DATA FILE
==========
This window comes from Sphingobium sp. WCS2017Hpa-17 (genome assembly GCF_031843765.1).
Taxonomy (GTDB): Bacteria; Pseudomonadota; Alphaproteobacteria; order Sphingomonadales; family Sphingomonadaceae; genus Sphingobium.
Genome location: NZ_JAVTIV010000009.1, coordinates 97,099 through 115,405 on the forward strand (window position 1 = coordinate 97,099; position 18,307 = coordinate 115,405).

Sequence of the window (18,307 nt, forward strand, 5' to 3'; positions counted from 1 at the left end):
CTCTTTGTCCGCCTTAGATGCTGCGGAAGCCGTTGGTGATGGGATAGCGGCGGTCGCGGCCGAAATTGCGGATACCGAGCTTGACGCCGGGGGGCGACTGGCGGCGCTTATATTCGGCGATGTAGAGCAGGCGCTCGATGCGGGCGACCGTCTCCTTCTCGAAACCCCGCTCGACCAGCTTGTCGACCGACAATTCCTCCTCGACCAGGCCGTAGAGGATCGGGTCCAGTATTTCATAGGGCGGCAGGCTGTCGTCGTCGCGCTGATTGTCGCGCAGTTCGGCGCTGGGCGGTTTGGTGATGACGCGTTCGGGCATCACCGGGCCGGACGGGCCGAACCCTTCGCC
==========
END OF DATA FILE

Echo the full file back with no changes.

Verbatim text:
This window comes from Sphingobium sp. WCS2017Hpa-17 (genome assembly GCF_031843765.1).
Taxonomy (GTDB): Bacteria; Pseudomonadota; Alphaproteobacteria; order Sphingomonadales; family Sphingomonadaceae; genus Sphingobium.
Genome location: NZ_JAVTIV010000009.1, coordinates 97,099 through 115,405 on the forward strand (window position 1 = coordinate 97,099; position 18,307 = coordinate 115,405).

Sequence of the window (18,307 nt, forward strand, 5' to 3'; positions counted from 1 at the left end):
CTCTTTGTCCGCCTTAGATGCTGCGGAAGCCGTTGGTGATGGGATAGCGGCGGTCGCGGCCGAAATTGCGGATACCGAGCTTGACGCCGGGGGGCGACTGGCGGCGCTTATATTCGGCGATGTAGAGCAGGCGCTCGATGCGGGCGACCGTCTCCTTCTCGAAACCCCGCTCGACCAGCTTGTCGACCGACAATTCCTCCTCGACCAGGCCGTAGAGGATCGGGTCCAGTATTTCATAGGGCGGCAGGCTGTCGTCGTCGCGCTGATTGTCGCGCAGTTCGGCGCTGGGCGGTTTGGTGATGACGCGTTCGGGCATCACCGGGCCGGACGGGCCGAACCCTTCGCC